Picture from the archives of John Turner MacGregor-Morris (1872-1959), Professor Electrical Engineering. Morris joined East London College in 1898, where his roles included, Head of the Department of Electrical Engineering, 1901, College Professor 1903, University Professor 1924, Fellow Queen Mary College 1938 and of University College London.
Pictured here is the Aeronautic Wind Tunnel, 1909.
The Archives also holds personal papers of former lecturers and students of the College provide evidence of science and engineering teaching and research.
General Sir Neville Lyttelton (1845-1931), had a 47 year military career in Canada, Ireland, India, Egypt, Gibraltar, Bombay, Sudan and South Africa. His more prominent commanding roles include ADC to Viceroy, 1868-1873, and Commander-in-Chief of Ireland, 1908-1912, Governor of Bombay, 1885-1890 and Commander-in-Chief, South Africa, 1902-1904. He saw active service in many campaigns including the Fenian Rising, Canada, 1866, Jowaki Expedition,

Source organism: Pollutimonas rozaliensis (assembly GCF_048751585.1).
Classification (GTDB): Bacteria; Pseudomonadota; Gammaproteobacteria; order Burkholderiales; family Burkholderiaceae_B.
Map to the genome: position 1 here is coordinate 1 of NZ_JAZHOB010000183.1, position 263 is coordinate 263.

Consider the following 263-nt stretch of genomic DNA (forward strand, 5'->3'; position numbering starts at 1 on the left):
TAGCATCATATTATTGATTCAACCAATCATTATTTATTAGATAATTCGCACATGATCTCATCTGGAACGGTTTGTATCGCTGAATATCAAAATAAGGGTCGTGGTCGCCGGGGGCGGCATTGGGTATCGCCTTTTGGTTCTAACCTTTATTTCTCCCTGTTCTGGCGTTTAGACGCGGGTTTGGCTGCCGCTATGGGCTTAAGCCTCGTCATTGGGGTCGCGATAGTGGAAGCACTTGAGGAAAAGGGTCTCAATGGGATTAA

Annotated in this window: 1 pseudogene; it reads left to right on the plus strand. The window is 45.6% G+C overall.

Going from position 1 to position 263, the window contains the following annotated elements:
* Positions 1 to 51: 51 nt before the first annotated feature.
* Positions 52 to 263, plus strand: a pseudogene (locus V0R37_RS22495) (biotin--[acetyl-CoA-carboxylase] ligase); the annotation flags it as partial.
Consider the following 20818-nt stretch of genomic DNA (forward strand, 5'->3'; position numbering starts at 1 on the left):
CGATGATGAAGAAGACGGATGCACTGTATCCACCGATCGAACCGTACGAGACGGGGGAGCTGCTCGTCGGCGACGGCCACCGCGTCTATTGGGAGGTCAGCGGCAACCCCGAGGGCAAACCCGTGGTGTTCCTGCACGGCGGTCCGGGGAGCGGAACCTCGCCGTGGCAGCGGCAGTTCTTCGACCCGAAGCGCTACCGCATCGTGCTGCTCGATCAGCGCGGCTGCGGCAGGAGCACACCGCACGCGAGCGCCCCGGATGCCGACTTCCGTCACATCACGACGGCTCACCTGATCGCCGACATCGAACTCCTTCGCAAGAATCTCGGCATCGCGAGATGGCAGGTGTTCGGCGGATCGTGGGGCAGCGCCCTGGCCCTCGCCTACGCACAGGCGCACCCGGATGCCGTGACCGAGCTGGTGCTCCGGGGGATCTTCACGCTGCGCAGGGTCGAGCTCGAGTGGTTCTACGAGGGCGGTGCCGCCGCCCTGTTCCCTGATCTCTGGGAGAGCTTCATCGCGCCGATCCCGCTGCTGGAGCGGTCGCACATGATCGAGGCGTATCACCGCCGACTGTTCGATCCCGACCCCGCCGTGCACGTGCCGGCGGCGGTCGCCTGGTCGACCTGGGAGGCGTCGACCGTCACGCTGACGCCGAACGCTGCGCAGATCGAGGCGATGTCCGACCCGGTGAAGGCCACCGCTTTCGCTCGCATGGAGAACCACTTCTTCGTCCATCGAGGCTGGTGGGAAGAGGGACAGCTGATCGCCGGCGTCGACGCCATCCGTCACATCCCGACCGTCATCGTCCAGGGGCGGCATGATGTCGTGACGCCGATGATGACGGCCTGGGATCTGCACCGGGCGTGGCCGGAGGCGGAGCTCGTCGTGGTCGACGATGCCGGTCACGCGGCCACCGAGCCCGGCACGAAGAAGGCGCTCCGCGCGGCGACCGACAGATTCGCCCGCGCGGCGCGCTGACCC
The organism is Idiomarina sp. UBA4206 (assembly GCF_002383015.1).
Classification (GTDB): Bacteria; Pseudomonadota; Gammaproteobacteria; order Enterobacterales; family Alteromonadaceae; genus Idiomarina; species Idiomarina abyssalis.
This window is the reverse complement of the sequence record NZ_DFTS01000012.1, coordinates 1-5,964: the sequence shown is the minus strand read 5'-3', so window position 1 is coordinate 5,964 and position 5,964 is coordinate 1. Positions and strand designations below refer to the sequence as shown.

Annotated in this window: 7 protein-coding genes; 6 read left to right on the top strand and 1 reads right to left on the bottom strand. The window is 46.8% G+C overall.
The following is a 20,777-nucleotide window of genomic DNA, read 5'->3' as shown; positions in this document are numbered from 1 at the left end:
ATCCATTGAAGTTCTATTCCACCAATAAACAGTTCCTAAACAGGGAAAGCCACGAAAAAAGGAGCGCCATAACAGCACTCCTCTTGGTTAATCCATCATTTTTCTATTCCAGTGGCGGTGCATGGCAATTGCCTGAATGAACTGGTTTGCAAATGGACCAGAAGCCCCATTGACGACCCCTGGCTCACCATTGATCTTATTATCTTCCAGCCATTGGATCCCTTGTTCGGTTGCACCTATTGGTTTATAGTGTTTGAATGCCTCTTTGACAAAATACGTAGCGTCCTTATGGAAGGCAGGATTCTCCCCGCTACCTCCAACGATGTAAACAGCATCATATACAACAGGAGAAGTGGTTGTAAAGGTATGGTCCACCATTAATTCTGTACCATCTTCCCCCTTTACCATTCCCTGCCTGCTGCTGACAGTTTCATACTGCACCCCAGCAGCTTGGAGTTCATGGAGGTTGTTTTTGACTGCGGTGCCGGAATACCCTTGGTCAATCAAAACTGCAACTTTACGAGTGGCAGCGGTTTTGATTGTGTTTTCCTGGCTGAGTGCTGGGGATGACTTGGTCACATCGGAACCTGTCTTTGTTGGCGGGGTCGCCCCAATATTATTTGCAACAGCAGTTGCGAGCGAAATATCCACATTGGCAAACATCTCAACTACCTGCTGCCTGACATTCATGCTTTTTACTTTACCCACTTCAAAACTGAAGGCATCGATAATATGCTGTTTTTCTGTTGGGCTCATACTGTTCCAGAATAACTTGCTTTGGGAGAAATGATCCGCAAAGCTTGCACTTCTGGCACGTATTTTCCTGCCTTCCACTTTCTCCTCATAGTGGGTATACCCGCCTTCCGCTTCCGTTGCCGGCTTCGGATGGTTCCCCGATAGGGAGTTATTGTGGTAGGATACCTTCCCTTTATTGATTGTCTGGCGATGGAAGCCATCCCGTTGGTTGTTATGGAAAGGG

James Smetham (1821-1889), after an unfulfilling apprenticeship to an architect, trained at the Royal Academy. Between 1851 and 1869 he exhibited at the Royal Academy, Society of British artists and British Institution, creating works in the Pre-Raphaelite tradition. He met John Ruskin (1819-1900) in 1854, art critic, and received positive encouragement. He became friends with other Pre-Raphaelites, Ford Madox Brown, Dante Gabriel Rossetti.
Samuel Palmer (1805-1881) tutored by John Linnell (1792-1882), another English romantic painter, helped him to emerge as one of the most significant landscape painters of the romantic era. Palmer, like his father before him was an eccentric, dressing in unusual clothes, for which he received jeers and the label ‘dandy’.